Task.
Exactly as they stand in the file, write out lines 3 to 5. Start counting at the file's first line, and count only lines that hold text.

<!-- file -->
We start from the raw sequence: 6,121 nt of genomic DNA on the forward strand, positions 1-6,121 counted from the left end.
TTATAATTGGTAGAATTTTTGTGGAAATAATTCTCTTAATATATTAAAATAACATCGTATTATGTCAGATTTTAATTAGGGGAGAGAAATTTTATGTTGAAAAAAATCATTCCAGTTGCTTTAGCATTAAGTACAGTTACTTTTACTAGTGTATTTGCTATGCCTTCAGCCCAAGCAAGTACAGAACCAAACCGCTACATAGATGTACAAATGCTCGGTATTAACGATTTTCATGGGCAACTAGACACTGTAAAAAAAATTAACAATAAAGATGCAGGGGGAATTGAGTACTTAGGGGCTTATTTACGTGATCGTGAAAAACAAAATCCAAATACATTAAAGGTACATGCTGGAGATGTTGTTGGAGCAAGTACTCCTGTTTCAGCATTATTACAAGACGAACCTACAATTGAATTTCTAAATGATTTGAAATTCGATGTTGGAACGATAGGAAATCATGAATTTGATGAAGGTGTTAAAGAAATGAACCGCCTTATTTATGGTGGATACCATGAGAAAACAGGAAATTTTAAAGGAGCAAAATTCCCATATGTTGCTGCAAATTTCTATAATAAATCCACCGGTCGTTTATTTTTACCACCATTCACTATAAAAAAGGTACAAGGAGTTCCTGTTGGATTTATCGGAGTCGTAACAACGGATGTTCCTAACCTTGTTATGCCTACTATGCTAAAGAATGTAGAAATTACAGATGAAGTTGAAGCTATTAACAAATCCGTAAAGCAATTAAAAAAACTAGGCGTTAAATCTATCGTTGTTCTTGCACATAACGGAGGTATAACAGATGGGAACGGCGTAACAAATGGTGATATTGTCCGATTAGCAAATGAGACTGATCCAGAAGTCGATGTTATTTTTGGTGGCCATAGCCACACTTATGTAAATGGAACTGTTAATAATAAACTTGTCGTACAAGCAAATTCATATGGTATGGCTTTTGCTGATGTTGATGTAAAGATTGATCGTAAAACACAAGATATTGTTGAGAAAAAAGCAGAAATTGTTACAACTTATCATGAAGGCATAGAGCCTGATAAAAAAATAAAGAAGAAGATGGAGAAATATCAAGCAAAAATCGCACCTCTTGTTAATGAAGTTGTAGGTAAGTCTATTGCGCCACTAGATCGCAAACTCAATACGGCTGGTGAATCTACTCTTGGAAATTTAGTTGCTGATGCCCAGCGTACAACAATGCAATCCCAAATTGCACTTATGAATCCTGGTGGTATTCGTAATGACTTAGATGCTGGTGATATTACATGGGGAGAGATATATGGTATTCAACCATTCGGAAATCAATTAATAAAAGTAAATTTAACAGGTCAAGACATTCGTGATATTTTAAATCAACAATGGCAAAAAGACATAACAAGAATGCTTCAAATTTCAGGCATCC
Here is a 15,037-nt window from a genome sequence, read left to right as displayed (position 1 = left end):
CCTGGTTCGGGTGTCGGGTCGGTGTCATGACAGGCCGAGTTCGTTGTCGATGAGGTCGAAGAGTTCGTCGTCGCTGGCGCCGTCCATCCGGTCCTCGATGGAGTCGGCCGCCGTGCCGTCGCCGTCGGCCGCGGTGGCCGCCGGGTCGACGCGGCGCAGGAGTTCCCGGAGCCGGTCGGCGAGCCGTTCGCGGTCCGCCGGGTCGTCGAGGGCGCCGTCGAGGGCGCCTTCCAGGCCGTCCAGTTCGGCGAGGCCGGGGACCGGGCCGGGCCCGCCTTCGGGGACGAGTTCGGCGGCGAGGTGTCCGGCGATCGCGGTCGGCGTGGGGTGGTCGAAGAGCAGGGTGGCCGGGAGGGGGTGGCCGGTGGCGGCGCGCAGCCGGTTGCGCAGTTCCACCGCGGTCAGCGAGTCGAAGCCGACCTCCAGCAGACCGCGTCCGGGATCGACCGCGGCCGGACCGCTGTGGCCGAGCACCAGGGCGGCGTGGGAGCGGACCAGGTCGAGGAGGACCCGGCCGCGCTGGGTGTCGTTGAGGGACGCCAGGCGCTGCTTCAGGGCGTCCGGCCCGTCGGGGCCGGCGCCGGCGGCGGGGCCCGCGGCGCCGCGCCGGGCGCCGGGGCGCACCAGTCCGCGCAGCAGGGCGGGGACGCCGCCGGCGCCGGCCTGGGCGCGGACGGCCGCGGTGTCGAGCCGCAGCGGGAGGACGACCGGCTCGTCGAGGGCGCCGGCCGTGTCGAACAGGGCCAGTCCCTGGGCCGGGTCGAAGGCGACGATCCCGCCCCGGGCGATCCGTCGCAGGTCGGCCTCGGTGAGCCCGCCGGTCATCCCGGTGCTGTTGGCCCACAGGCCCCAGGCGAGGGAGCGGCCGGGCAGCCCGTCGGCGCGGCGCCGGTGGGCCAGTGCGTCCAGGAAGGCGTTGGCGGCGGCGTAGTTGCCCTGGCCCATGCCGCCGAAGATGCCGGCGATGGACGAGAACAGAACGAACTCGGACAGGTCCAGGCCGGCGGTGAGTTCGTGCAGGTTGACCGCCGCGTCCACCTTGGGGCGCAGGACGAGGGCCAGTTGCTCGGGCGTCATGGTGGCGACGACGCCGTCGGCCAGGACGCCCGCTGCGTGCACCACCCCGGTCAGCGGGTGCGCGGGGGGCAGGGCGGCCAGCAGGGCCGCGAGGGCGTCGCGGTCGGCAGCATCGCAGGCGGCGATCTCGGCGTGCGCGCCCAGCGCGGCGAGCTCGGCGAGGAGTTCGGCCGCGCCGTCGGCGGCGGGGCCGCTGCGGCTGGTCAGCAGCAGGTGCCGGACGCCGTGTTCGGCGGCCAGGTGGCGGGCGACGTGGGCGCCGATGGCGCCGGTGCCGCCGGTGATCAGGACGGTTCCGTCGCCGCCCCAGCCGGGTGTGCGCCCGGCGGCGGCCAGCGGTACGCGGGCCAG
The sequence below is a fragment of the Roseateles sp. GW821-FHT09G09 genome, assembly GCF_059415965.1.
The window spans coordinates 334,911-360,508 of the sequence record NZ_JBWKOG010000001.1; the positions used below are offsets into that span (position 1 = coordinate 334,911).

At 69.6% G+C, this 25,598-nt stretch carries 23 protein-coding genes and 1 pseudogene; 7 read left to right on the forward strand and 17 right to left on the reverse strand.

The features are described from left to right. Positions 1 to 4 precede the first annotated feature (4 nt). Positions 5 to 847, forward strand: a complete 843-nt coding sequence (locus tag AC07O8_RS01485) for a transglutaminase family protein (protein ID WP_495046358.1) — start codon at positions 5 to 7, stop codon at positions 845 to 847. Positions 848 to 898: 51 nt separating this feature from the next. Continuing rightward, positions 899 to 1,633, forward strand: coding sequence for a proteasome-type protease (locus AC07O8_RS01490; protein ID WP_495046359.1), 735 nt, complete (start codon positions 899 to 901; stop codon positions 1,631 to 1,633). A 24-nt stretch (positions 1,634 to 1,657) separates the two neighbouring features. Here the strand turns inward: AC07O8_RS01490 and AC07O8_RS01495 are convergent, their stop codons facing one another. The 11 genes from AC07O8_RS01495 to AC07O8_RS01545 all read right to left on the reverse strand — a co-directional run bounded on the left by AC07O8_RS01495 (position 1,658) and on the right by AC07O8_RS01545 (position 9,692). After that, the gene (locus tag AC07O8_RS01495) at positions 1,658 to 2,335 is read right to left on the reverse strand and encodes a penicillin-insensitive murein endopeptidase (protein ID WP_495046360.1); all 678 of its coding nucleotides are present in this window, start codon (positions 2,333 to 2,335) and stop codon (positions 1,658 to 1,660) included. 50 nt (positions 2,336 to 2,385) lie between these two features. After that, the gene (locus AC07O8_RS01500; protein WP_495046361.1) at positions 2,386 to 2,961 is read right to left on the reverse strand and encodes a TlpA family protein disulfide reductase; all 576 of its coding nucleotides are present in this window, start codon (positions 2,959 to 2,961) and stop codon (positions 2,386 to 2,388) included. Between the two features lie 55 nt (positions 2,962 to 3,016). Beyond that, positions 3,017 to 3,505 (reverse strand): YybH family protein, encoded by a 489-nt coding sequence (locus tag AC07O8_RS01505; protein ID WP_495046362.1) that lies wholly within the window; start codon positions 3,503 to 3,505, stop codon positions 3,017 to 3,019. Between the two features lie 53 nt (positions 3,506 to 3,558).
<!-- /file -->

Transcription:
Here is a 15,037-nt window from a genome sequence, read left to right as displayed (position 1 = left end):
CCTGGTTCGGGTGTCGGGTCGGTGTCATGACAGGCCGAGTTCGTTGTCGATGAGGTCGAAGAGTTCGTCGTCGCTGGCGCCGTCCATCCGGTCCTCGATGGAGTCGGCCGCCGTGCCGTCGCCGTCGGCCGCGGTGGCCGCCGGGTCGACGCGGCGCAGGAGTTCCCGGAGCCGGTCGGCGAGCCGTTCGCGGTCCGCCGGGTCGTCGAGGGCGCCGTCGAGGGCGCCTTCCAGGCCGTCCAGTTCGGCGAGGCCGGGGACCGGGCCGGGCCCGCCTTCGGGGACGAGTTCGGCGGCGAGGTGTCCGGCGATCGCGGTCGGCGTGGGGTGGTCGAAGAGCAGGGTGGCCGGGAGGGGGTGGCCGGTGGCGGCGCGCAGCCGGTTGCGCAGTTCCACCGCGGTCAGCGAGTCGAAGCCGACCTCCAGCAGACCGCGTCCGGGATCGACCGCGGCCGGACCGCTGTGGCCGAGCACCAGGGCGGCGTGGGAGCGGACCAGGTCGAGGAGGACCCGGCCGCGCTGGGTGTCGTTGAGGGACGCCAGGCGCTGCTTCAGGGCGTCCGGCCCGTCGGGGCCGGCGCCGGCGGCGGGGCCCGCGGCGCCGCGCCGGGCGCCGGGGCGCACCAGTCCGCGCAGCAGGGCGGGGACGCCGCCGGCGCCGGCCTGGGCGCGGACGGCCGCGGTGTCGAGCCGCAGCGGGAGGACGACCGGCTCGTCGAGGGCGCCGGCCGTGTCGAACAGGGCCAGTCCCTGGGCCGGGTCGAAGGCGACGATCCCGCCCCGGGCGATCCGTCGCAGGTCGGCCTCGGTGAGCCCGCCGGTCATCCCGGTGCTGTTGGCCCACAGGCCCCAGGCGAGGGAGCGGCCGGGCAGCCCGTCGGCGCGGCGCCGGTGGGCCAGTGCGTCCAGGAAGGCGTTGGCGGCGGCGTAGTTGCCCTGGCCCATGCCGCCGAAGATGCCGGCGATGGACGAGAACAGAACGAACTCGGACAGGTCCAGGCCGGCGGTGAGTTCGTGCAGGTTGACCGCCGCGTCCACCTTGGGGCGCAGGACGAGGGCCAGTTGCTCGGGCGTCATGGTGGCGACGACGCCGTCGGCCAGGACGCCCGCTGCGTGCACCACCCCGGTCAGCGGGTGCGCGGGGGGCAGGGCGGCCAGCAGGGCCGCGAGGGCGTCGCGGTCGGCAGCATCGCAGGCGGCGATCTCGGCGTGCGCGCCCAGCGCGGCGAGCTCGGCGAGGAGTTCGGCCGCGCCGTCGGCGGCGGGGCCGCTGCGGCTGGTCAGCAGCAGGTGCCGGACGCCGTGTTCGGCGGCCAGGTGGCGGGCGACGTGGGCGCCGATGGCGCCGGTGCCGCCGGTGATCAGGACGGTTCCGTCGCCGCCCCAGCCGGGTGTGCGCCCGGCGGCGGCCAGCGGTACGCGGGCCAG
The sequence below is a fragment of the Roseateles sp. GW821-FHT09G09 genome, assembly GCF_059415965.1.